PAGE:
Amino-terminal substitutions in the CCR5 coreceptor impair gp120 binding and human immunodeficiency virus type 1 entry

Tatjana Dragic, Alexandra Trkola, Steven W. Lin, Kirsten A. Nagashima, Francis Kajumo, Lu Zhao, William C. Olson, Lijun Wu, Charles R. Mackay, Graham P. Allaway, Thomas P. Sakmar, John P. Moore, Paul J. Maddon

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The CC-chemokine receptor CCR5 is required for the efficient fusion of macrophage (M)-tropic human immunodeficiency virus type 1 (HIV-1) strains with the plasma membrane of CD4+ cells and interacts directly with the viral surface glycoprotein gp120. Although receptor chimera studies have provided useful information, the domains of CCR5 that function for HIV-1 entry, including the site of gp120 interaction, have not been unambiguously identified. Here, we use site-directed, alanine-scanning mutagenesis of CCR5 to show that substitutions of the negatively charged aspartic acid residues at positions 2 and 11 (D2A and D11A) and a glutamic acid residue at position 18 (E18A), individually or in combination, impair or abolish CCR5-mediated HIV-1 entry for the ADA and JR-FL M-tropic strains and the DH123 dual-tropic strain. These mutations also impair Env-mediated membrane fusion and the gp120-CCR5 interaction. Of these three residues, only D11 is necessary for CC-chemokine-mediated inhibition of HIV-1 entry, which is, however, also dependent on other extracellular CCR5 residues. Thus, the gp120 and CC- chemokine binding sites on CCR5 are only partially overlapping, and the former site requires negatively charged residues in the amino-terminal CCR5 domain.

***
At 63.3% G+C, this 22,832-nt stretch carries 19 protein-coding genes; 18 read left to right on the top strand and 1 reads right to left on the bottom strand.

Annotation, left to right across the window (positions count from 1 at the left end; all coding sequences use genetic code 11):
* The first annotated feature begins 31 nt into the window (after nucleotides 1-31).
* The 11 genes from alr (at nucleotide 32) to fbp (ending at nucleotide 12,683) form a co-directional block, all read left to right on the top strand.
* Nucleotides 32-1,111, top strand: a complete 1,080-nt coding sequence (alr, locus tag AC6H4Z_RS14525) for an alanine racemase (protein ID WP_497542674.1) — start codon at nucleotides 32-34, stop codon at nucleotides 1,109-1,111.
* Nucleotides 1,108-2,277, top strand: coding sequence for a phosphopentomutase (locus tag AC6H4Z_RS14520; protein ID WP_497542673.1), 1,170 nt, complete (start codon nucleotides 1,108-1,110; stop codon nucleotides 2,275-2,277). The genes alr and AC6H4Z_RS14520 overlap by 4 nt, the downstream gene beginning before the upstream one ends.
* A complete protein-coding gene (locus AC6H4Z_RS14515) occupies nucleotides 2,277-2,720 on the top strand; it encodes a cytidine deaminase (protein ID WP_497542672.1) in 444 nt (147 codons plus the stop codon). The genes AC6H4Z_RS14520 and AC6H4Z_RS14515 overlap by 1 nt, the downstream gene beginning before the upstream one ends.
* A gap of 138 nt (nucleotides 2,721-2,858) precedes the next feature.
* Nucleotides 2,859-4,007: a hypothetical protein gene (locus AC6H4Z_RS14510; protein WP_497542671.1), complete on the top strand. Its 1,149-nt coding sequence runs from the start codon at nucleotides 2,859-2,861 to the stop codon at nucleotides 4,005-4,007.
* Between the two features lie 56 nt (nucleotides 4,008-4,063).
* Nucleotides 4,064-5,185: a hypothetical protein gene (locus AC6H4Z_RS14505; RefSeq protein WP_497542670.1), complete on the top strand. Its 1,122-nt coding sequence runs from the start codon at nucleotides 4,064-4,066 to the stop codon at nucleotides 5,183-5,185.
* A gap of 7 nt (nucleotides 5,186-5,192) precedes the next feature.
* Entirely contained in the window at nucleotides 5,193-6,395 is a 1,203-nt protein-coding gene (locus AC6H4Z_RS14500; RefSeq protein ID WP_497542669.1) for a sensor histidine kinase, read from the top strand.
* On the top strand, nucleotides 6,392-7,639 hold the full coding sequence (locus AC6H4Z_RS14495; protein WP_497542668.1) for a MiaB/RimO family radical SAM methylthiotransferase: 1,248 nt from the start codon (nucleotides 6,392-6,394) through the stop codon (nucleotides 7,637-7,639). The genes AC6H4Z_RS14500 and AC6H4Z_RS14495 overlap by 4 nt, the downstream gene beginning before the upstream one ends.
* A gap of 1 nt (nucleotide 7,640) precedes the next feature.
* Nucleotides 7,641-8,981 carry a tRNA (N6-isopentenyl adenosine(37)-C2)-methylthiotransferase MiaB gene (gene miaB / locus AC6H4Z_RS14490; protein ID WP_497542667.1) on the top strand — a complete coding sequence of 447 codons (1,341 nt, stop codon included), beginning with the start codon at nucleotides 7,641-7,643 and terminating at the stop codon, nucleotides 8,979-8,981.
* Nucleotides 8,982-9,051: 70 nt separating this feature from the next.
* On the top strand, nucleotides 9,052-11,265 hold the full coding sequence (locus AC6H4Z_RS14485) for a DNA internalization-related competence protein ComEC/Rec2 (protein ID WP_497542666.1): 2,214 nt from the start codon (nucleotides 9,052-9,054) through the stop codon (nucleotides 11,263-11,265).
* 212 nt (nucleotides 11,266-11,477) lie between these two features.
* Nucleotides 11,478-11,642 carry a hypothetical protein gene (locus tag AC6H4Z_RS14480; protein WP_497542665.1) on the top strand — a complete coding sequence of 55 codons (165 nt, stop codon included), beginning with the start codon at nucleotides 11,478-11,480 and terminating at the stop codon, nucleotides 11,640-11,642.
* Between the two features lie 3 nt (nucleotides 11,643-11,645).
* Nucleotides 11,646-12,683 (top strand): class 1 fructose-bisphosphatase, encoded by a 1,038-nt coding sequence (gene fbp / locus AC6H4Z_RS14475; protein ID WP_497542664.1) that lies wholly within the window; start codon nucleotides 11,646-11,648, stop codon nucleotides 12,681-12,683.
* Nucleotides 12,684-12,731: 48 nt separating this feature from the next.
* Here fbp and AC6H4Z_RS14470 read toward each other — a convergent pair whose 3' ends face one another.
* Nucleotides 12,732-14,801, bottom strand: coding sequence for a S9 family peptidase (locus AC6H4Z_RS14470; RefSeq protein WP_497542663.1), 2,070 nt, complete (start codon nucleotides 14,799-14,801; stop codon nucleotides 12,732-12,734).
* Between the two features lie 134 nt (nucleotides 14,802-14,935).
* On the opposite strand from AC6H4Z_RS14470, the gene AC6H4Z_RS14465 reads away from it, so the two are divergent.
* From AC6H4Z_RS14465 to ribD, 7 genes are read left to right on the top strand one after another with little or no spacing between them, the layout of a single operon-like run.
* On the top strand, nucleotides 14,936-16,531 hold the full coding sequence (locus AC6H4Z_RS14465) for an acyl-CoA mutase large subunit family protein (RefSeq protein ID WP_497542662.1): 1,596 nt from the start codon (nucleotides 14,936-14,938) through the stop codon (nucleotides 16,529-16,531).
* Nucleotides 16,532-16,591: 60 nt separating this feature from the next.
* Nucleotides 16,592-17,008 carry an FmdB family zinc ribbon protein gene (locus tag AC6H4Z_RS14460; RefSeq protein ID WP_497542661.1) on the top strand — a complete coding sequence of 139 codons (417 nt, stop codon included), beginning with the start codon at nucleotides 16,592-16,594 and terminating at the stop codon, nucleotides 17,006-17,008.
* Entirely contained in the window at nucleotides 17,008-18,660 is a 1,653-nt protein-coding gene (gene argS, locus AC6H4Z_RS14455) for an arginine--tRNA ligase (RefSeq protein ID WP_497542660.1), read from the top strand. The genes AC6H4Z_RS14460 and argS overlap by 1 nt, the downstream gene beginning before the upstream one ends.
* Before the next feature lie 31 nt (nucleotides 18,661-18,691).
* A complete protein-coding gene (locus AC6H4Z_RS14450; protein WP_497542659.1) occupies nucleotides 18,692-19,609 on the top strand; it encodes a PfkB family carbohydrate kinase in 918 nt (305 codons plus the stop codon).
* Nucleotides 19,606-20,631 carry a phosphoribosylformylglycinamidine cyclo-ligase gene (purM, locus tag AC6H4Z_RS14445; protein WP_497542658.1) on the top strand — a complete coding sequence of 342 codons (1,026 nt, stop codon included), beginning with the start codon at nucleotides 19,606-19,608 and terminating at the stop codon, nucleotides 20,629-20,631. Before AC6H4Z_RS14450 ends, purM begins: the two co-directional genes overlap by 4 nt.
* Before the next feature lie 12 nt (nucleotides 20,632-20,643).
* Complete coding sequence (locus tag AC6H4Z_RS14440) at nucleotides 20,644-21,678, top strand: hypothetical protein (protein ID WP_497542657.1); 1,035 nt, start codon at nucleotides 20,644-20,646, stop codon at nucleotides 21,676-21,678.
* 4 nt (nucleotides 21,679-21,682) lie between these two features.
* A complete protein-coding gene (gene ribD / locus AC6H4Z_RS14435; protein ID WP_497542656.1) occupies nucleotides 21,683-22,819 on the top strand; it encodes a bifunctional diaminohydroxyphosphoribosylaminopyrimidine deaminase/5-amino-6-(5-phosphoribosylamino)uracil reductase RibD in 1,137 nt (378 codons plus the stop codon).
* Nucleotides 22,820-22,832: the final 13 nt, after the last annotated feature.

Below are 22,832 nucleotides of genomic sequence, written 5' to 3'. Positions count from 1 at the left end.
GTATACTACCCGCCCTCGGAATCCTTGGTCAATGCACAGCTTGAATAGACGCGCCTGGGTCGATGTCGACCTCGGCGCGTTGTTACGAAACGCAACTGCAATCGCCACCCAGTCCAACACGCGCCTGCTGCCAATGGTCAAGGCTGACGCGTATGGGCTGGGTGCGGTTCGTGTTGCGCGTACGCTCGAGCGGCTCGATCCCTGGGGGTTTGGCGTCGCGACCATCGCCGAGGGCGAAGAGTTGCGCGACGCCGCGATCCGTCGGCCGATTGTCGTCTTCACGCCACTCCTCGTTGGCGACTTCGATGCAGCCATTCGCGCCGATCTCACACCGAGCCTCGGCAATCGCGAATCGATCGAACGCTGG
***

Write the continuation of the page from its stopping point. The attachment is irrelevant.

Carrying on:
Original languageEnglish
Pages (from-to)279-285
Number of pages7
JournalJournal of Virology
Issue number1
Publication statusPublished - 1 Jan 1998
Externally publishedYes

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